I RBE, the new cities will be 100% self sufficient in terms of food production, utilizing both hydroponics, aquaponics and permaculture principles, providing clean, safe, nutritious and locally produced food all year round with absolutely no use of artificial fertilizers and pesticides. Very little food will go to waste in RBE, and we will thus need to produce much less of it, than today. So, some land around the cities will be used for food production for that respective city. And since there is no competition between food producers, the food production can be optimized to the true need of the population, minimizing wasteful production and transportation.

Of course, there will be a lot of room for individual choice in RBE, much more than today, where individual choice is determined by ones money amount. If one wants to live on an old type farm, on the country side, one can do this. This is not problem. There is still plenty of land on the planet, and people who wants to live in wooden old houses, redecorate themselves and grow their own food, can do that. If they wants to combine and use the latest technology on their land, they can do that too.

Just as today, we will in RBE have three major categories of land:

1. Cities

2. Country side

3. Wilderness

In difference from today, we will all have access to all of it. Of course, if someone is using it already, and that use is needed, then that part of the land is taken. Just like when you come to a beach, you dont put your towel on top on someone elses. No you put your towel somewhere else on the beach. And if the beach is full, you go somewhere else, or come back another day. And property will be used purposefully. If there is a factor there, producing clothing or something else, then that property is used for that, just like today, except that no one own the factory, but all of us. Someone has responsibility over it, but no one owns it.

In todays world, we see that in many cases, things work better if they are privately owned and sold to the public. At the same time, privately owned corporations can be responsible for a lot of pollution and misbehaving. In other cases, public services work better than private. It seems like it all boils down to the individuals behind it. A corporation can be (quite) environmentally conscious, treat its employers well, and work pretty well for all parties. Still, it is totally binded by the demand of the owners and employees to make profit and go well economically speaking. This, more often than not, ruins the businesses possibility to act in a responsible way when it comes to the environment and to its employees.

Then we come to todays public services. Some work well, some work terrible. At least, there isnt as pronounced profit motive here, as with the privately owned corporations, so more regards can be given to environment and human health. But again, public services are also dependent on money, and thus, are also somewhat a slave to the profit motive.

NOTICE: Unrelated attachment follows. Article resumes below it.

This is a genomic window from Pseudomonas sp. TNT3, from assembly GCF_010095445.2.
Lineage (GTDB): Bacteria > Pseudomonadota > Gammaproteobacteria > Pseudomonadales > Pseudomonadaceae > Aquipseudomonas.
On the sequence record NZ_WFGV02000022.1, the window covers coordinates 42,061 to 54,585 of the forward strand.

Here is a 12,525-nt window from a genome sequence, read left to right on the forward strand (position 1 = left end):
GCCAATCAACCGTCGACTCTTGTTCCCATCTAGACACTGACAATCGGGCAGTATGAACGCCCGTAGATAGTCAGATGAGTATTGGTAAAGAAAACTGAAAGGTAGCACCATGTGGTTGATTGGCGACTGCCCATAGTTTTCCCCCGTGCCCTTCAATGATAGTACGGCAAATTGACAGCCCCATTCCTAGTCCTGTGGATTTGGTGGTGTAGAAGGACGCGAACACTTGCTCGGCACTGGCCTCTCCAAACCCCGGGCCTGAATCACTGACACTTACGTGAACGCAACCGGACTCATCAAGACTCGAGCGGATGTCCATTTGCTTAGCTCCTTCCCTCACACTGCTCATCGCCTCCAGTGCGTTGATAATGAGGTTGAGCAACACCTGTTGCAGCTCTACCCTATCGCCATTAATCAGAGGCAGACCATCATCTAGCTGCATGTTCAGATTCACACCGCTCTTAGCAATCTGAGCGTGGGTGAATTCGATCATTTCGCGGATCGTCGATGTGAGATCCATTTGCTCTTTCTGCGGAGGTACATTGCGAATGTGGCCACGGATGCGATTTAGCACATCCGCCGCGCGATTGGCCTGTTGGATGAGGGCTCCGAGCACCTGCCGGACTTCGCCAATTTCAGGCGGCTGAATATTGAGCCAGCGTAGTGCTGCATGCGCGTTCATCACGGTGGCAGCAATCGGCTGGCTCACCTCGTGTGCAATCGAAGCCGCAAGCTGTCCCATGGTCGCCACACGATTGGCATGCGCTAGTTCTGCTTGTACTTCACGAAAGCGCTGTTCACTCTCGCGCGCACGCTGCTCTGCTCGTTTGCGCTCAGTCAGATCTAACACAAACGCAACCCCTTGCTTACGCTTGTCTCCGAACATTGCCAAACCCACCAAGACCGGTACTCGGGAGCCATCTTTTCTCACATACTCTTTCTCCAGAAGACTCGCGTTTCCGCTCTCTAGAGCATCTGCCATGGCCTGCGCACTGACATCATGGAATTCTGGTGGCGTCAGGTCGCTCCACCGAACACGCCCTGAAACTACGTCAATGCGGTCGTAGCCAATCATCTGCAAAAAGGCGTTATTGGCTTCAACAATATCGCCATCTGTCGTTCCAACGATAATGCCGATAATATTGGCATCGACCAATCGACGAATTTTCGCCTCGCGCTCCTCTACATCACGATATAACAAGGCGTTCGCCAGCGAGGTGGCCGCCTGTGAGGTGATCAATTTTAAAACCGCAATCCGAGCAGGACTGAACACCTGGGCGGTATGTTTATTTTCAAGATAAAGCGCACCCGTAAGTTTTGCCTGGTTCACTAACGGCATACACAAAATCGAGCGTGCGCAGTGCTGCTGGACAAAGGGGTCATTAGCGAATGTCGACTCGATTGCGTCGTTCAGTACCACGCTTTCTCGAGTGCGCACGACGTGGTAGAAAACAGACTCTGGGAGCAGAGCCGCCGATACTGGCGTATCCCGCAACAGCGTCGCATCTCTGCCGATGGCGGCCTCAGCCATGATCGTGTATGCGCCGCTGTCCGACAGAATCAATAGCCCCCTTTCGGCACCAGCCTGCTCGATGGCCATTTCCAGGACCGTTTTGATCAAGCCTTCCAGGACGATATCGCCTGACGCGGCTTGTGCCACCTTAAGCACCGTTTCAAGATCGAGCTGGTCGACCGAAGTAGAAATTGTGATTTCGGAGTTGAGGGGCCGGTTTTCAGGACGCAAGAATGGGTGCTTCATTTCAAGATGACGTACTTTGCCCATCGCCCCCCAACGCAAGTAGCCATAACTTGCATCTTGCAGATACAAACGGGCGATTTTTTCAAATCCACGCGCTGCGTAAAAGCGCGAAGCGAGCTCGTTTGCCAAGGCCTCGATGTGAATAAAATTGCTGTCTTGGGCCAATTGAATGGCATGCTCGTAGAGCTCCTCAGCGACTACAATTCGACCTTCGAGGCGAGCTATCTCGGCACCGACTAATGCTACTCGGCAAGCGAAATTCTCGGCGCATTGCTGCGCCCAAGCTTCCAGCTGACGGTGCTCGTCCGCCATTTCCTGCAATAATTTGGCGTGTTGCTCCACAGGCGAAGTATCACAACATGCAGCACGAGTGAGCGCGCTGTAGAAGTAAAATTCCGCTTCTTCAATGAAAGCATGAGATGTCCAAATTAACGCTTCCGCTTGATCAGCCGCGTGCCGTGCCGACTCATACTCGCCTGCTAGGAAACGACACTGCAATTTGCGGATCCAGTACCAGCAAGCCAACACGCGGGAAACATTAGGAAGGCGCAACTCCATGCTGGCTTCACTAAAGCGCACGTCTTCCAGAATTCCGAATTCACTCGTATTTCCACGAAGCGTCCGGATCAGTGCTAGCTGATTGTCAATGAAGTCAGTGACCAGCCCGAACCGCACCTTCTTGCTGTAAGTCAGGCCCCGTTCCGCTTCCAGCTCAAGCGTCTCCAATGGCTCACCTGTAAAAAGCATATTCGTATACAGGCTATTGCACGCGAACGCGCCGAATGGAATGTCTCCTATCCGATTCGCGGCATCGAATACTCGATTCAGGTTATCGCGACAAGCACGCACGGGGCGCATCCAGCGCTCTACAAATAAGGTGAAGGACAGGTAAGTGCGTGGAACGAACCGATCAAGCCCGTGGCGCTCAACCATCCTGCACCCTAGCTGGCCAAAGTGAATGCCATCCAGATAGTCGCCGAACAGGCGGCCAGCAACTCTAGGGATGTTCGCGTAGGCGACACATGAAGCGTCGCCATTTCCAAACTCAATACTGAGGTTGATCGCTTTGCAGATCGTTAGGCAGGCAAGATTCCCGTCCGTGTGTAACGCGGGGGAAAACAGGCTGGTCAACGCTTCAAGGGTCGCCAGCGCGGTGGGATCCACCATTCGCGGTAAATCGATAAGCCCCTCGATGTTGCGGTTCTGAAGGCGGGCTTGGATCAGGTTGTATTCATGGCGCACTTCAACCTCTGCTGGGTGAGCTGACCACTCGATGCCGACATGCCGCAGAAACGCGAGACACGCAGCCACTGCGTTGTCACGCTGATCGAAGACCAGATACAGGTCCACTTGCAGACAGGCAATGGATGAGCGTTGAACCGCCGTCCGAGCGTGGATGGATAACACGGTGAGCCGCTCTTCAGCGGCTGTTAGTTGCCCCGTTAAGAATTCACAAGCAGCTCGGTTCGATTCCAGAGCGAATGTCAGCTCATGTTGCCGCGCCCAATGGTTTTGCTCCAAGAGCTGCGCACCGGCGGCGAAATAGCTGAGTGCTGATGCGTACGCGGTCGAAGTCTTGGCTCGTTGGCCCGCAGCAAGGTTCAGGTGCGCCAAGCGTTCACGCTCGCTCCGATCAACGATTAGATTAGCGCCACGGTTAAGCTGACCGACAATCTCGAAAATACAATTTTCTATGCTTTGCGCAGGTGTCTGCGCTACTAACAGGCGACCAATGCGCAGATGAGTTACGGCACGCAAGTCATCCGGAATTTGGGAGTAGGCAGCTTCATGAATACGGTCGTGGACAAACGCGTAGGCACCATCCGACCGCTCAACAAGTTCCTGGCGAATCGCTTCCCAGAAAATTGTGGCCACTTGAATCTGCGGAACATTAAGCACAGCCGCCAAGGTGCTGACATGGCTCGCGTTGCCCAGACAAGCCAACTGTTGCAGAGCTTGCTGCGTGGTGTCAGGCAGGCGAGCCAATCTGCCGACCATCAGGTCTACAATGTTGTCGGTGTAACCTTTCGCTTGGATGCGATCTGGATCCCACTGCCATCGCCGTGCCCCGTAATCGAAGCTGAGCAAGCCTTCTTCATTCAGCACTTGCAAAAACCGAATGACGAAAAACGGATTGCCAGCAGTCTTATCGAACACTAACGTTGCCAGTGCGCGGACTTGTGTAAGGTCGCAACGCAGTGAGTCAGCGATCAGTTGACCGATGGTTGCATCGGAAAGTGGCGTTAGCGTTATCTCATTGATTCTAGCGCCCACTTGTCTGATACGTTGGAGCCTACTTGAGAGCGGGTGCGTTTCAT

Privately or publicly owned. What is best? Again, it seems like it boils down to the persons and the intent behind it. It is the individual persons with their stronger or weaker intent that drives the results in this.

Non of us wants a resource based economy to be a new totalitarian dictatorial system. So, back to our first premise, human values and human awakening. It all boils down to this. We, as individuals have to wake up andconsciouslychoose this new direction. We have to consciously choose to share our property and give it up as our own. We have to understand the value in RBE against todays system, and choose based on what works best.

Property is a mindset. As written in another article, we dont really own anything. Ownership is an illusion. We think we own things, we believe we own stuff, but really, we dont. At best, we can say that this is in my possession as long as I need it and use it. This is the only ownership we will ever have overanything. You have a pair of jeans. You might have bought them in a store, you might have gotten them as a gift, or you might have picked them up for free in a used clothes container or sharing market. In any case, you are in possession of them right now. You might lend them to a friend, you might give them away tomorrow, they might be ripped apart by your dog, you might loose them on a trip, or you might throw them away. In any case, when were they yours? Were yours when they were made at the factory? Are they still yours after you have given them away?

No, the notion of ownership and property is only a construction to make the capitalistic society work.Ownership and property has been tools to create the economy and the system we have today, the monetary capitalistic system. There is no real ownership in nature. There is only temporary use and respect for each other. As long as we respect each other, our personal space, then we will have no problems. You can keep a pair of pants for as long as you will, but they are never truly yours. You can walk in the forest, and as you walk on the path, you are using the path, but it is never your property.